Well, friends, that time has finally come. We've had the opportunity to strap on HP's Omen VR gaming backpack during its unveiling of the Omen X gaming desktop.
And, while being cautiously optimistic, this thing cannot come out soon enough.
How does it feel?
Like we were told back in May, the gaming backpack weighs around 10 pounds, but it definitely doesn't feel that way on your back – even with the battery pack strapped to its side.
You could definitely game for as long as the battery would allow – HP rates it at just 1 hour with hot swaps – with this thing on your back.
The design remains unchanged from what we've seen before: the same sleek, black plastic chassis with red, Omen-inspired accents permeating throughout is here. HP may call this thing a "concept", but I've rarely seen concepts this far along in the design process.
An interesting point, though: for all intents and purposes, this backpack PC doesn't have any straps attached to it. Rather, the device slots into a holster with the straps on it.
You know what that means? This device – depending on what's inside, of course – could easily be your all-in-one home VR solution. That also depends on how much it costs.
What's inside it, and how does it play?
Unfortunately, HP is still being tight-lipped on both cost and what components the thing uses, so we'll have to wait on that. (However, considering when the concept was first outed, chances of it being something other than a laptop-grade Nvidia GTX 980 are mighty slim.)
Playing a game in VR with the backpack attached feels like a breeze. The weight of the backpack doesn't bear down on you any more than the HTC Vive headset does.
Actually, you might feel the need to quit a session on account of the headset before the backpack – but I personally find HTC's headset to be the least comfortable of the lot.
As for the game fidelity running off of such a device, it's nearly perfect. Running Valve's Steam VR Lab, we enjoyed firing off flaming arrows at stick figures for a few minutes with zero stuttering or slowdown. So, whatever they have in there is doing its job well.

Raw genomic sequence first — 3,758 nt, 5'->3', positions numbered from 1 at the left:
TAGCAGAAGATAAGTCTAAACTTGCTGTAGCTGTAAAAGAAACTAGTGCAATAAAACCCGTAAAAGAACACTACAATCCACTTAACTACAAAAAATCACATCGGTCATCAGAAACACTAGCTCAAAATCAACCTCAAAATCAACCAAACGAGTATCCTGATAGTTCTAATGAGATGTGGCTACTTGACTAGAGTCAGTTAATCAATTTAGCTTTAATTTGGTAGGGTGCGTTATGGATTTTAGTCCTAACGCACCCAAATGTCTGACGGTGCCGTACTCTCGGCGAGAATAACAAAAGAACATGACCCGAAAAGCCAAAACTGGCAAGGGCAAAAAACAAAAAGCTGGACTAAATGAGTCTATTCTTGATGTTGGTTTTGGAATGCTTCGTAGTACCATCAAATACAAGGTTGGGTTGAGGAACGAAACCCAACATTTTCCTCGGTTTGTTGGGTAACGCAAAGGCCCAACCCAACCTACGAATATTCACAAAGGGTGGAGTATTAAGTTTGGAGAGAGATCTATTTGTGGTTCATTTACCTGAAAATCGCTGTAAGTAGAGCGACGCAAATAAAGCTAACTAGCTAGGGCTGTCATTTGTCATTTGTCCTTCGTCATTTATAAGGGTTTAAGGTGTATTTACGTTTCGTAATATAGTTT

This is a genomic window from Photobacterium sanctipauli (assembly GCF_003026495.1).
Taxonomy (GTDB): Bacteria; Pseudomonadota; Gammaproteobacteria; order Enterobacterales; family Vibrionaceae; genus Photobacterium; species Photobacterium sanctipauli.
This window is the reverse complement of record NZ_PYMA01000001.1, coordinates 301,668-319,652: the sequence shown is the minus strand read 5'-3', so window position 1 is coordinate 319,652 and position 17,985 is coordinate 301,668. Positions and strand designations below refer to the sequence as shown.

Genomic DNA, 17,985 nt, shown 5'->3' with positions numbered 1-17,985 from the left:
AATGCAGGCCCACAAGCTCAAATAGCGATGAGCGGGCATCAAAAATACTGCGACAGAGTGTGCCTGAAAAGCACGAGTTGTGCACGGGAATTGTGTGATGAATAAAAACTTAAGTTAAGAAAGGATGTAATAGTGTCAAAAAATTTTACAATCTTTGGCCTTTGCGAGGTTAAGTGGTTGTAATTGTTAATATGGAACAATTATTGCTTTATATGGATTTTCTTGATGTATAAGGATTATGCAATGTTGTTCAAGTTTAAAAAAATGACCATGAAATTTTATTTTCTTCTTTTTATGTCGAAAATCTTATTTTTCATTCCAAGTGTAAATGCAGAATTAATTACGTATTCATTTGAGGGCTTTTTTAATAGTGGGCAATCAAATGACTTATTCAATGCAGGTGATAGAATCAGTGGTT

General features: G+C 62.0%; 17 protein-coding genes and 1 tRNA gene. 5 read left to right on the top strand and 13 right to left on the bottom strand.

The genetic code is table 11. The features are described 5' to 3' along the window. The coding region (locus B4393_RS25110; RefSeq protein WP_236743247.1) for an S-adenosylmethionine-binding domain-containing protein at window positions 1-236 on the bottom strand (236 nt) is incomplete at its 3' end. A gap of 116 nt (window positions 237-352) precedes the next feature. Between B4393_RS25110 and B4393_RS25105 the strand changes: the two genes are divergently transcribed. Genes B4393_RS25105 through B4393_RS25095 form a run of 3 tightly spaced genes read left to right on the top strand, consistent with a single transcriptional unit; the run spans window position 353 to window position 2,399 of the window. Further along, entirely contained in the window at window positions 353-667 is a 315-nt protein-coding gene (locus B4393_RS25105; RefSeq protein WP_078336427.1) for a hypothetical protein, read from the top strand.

However, we noticed that – unsurprisingly – the device gets awfully hot during play. I personally reeled a bit after the PC portion of the backpack brushed my arm as I was strapping it on. Honestly, with nigh-flawless graphical fidelity already, this is where HP should be focused in bringing this awesome device to market.
And, HP: get on it already? This virtualnaut in training needs a new rig.
- Not into getting up to play VR? Oculus Rift might be the headset for you
Get daily insight, inspiration and deals in your inbox
Get the hottest deals available in your inbox plus news, reviews, opinion, analysis and more from the TechRadar team.
Joe Osborne is the Senior Technology Editor at Insider Inc. His role is to leads the technology coverage team for the Business Insider Shopping team, facilitating expert reviews, comprehensive buying guides, snap deals news and more. Previously, Joe was TechRadar's US computing editor, leading reviews of everything from gaming PCs to internal components and accessories. In his spare time, Joe is a renowned Dungeons and Dragons dungeon master – and arguably the nicest man in tech.